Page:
RSA 2015: Convenience said to be the weakest link in mobile phone security

Charles McColgan, chief technology officer at TeleSign and Mark Crichton, tech director for fraud and risk solutions at RSA
Charles McColgan, chief technology officer at TeleSign and Mark Crichton, tech director for fraud and risk solutions at RSA

The biggest risk to security in the mobile channel is the convenience with which users can engage in risky activities such as downloading malicious software and divulging personal details.

Mark Crichton, tech director for fraud and risk solutions at RSA, and Charles McColgan, chief technology officer at TeleSign delivered that message at the RSA conference during their presentation on the True cost of fraud and cyber-crime against your mobile channel.

“The more you can do on them and the more convenient you can make it, I will do it,” Crichton told SCMagazineUK.com. “I think that opens us up to all the data, systems, whatever it might be – and that's the biggest risk to security.”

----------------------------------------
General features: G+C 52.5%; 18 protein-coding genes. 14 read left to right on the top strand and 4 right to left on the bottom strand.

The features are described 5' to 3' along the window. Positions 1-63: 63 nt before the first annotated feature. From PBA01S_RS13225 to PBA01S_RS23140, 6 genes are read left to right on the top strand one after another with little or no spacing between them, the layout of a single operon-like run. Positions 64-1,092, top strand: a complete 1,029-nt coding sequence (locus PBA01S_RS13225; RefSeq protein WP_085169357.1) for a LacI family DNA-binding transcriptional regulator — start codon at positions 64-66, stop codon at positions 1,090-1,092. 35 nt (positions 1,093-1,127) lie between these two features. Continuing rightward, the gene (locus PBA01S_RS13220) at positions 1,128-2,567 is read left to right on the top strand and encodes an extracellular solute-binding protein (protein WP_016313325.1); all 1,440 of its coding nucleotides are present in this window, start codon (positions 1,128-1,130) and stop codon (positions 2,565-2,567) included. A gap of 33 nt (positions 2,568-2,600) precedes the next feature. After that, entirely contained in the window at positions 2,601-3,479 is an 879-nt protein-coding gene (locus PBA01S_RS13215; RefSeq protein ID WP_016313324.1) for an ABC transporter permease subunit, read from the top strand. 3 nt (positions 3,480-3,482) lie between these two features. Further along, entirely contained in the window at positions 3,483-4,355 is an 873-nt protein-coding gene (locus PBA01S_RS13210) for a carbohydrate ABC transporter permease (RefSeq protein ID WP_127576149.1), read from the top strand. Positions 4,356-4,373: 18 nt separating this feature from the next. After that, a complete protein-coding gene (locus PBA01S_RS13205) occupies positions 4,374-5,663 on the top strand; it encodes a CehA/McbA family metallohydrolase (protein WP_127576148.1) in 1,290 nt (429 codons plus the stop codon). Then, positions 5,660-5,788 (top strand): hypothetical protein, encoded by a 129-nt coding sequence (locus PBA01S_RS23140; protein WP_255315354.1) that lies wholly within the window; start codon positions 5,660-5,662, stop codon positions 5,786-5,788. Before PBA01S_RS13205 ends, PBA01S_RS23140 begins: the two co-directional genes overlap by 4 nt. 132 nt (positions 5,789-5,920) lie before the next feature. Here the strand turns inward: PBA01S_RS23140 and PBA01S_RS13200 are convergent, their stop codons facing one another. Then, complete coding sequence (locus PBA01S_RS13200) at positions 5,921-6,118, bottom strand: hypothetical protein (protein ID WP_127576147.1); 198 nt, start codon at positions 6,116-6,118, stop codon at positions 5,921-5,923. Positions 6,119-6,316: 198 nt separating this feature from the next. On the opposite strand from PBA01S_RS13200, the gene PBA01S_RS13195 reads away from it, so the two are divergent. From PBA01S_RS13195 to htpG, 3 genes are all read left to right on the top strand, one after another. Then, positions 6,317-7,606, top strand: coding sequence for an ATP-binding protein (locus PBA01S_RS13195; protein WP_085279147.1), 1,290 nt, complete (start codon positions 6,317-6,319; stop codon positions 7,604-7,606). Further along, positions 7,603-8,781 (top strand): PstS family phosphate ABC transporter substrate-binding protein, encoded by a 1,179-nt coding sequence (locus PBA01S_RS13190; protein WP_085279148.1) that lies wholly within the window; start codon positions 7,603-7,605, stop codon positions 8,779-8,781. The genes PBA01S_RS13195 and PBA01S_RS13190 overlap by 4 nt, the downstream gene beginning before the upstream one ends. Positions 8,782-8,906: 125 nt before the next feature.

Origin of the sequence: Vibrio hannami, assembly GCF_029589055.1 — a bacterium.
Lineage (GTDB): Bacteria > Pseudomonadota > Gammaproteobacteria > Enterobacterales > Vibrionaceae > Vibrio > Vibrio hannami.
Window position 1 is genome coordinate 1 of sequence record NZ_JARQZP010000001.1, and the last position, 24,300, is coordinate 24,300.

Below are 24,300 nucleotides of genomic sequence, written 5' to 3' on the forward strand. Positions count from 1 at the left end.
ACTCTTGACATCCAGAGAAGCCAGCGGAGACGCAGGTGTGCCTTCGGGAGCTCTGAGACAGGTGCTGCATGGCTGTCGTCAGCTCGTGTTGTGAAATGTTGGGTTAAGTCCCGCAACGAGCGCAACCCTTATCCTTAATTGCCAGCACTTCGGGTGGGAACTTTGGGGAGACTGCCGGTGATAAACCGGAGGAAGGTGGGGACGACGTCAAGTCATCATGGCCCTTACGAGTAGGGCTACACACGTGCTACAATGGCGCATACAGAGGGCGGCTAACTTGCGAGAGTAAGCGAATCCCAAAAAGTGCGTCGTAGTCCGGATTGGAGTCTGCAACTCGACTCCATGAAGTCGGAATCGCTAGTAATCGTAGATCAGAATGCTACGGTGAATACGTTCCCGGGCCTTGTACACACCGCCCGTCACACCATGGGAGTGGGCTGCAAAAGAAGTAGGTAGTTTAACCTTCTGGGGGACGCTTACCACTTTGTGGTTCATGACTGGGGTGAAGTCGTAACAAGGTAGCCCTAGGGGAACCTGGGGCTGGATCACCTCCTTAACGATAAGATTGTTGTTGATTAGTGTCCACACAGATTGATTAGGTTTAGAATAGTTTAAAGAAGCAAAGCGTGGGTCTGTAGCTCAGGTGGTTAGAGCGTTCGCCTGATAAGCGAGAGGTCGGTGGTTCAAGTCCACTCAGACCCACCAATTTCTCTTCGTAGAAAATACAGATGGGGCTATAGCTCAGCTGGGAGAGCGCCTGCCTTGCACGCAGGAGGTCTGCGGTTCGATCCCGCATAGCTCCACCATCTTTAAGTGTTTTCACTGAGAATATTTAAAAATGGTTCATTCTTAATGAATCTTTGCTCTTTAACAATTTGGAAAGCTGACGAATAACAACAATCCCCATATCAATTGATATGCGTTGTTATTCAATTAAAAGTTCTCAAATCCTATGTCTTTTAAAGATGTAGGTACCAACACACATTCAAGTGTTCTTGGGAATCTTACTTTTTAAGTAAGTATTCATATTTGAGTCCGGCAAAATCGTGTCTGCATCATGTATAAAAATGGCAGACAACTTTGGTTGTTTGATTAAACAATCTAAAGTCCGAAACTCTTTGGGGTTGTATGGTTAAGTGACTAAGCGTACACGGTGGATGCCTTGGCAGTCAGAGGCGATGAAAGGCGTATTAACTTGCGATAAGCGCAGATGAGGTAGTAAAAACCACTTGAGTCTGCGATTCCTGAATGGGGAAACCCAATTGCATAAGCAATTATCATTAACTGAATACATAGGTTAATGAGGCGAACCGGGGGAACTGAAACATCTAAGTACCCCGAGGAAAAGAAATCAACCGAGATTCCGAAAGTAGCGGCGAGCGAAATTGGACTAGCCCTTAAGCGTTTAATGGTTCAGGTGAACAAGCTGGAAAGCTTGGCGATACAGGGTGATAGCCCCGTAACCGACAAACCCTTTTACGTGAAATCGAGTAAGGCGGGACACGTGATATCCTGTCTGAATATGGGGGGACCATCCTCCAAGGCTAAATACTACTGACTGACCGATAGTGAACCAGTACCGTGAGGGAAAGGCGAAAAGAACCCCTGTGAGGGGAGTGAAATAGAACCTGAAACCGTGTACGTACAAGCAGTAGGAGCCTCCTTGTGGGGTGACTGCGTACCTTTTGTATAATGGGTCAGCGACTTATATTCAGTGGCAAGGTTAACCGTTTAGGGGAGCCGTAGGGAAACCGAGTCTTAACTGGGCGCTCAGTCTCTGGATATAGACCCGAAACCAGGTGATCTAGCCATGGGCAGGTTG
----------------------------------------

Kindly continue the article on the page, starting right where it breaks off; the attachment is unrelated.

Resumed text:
When all a mobile phone could do was send text messages, it wasn't much of a security threat, he added.

Consumers may download a seemingly innocuous app and unknowingly grant that app permissions and access to other features on the phone at the same time, effectively turning the phone against its owner.

“You might download a torch app for your phone but what it's actually doing is every couple of minutes sending a text to a premium rate number or making a call,” Crichton said.

Another phone exploit is to put malware on someone's phone and then wait for a text message from their bank which contains a one-time authentication, a problem that is more prevalent in Europe and Latin America than it is in North America, he said. “The malicious apps are forwarding those messages to fraudsters in real time, never displaying them on the device.”

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